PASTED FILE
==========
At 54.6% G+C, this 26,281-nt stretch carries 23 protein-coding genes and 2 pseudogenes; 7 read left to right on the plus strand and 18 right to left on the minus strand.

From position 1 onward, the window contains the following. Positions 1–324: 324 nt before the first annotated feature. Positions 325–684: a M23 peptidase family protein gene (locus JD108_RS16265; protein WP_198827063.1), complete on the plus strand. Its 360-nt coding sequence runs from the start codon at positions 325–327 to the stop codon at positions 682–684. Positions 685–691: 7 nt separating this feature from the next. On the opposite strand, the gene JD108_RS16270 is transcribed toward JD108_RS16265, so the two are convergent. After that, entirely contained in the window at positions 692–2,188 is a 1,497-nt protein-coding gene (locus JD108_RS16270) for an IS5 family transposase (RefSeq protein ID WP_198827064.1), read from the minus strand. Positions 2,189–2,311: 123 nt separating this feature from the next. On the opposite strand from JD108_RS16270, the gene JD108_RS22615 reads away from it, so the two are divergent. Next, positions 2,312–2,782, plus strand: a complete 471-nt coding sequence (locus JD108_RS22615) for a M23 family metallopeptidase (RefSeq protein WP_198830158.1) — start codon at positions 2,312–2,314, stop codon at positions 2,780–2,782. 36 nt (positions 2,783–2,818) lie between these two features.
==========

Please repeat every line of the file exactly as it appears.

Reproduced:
At 54.6% G+C, this 26,281-nt stretch carries 23 protein-coding genes and 2 pseudogenes; 7 read left to right on the plus strand and 18 right to left on the minus strand.

From position 1 onward, the window contains the following. Positions 1–324: 324 nt before the first annotated feature. Positions 325–684: a M23 peptidase family protein gene (locus JD108_RS16265; protein WP_198827063.1), complete on the plus strand. Its 360-nt coding sequence runs from the start codon at positions 325–327 to the stop codon at positions 682–684. Positions 685–691: 7 nt separating this feature from the next. On the opposite strand, the gene JD108_RS16270 is transcribed toward JD108_RS16265, so the two are convergent. After that, entirely contained in the window at positions 692–2,188 is a 1,497-nt protein-coding gene (locus JD108_RS16270) for an IS5 family transposase (RefSeq protein ID WP_198827064.1), read from the minus strand. Positions 2,189–2,311: 123 nt separating this feature from the next. On the opposite strand from JD108_RS16270, the gene JD108_RS22615 reads away from it, so the two are divergent. Next, positions 2,312–2,782, plus strand: a complete 471-nt coding sequence (locus JD108_RS22615) for a M23 family metallopeptidase (RefSeq protein WP_198830158.1) — start codon at positions 2,312–2,314, stop codon at positions 2,780–2,782. 36 nt (positions 2,783–2,818) lie between these two features.